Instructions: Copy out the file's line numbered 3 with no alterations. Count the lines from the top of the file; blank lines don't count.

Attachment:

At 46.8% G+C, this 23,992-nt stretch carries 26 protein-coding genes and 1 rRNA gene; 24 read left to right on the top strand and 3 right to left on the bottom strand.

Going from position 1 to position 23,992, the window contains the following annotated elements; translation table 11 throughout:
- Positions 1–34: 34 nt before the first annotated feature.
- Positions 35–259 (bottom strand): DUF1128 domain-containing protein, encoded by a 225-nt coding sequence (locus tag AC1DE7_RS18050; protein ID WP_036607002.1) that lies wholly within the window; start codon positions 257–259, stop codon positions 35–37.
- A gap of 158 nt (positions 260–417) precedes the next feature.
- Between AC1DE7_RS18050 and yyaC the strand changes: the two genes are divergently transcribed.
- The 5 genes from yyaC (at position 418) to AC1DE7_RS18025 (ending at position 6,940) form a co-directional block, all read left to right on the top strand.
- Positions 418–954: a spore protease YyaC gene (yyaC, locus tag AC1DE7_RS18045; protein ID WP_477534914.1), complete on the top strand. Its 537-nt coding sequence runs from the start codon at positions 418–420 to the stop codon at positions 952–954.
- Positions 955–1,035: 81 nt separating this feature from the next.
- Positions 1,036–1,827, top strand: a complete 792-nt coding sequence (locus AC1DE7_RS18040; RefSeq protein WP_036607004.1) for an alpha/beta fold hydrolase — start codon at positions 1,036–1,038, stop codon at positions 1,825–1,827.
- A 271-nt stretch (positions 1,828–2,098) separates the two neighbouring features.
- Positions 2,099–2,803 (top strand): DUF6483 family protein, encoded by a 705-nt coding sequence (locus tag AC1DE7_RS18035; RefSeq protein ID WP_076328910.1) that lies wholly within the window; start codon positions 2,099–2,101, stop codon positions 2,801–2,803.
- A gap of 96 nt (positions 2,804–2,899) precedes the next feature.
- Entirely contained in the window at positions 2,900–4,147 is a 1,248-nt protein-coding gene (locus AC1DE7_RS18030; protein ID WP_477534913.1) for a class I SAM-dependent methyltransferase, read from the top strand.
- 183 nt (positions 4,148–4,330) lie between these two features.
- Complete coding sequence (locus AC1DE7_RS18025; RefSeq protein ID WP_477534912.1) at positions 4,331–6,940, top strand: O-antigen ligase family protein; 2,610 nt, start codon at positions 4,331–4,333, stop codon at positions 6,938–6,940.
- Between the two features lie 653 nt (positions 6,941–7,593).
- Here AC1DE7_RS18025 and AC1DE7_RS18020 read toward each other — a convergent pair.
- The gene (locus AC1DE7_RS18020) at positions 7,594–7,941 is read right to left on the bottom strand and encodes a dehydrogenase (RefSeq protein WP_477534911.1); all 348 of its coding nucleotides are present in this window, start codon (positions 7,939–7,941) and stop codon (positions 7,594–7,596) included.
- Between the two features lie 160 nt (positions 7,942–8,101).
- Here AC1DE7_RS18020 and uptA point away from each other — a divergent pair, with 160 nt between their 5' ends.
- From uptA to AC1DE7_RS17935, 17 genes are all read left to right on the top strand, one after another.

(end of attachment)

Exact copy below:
- Positions 1–34: 34 nt before the first annotated feature.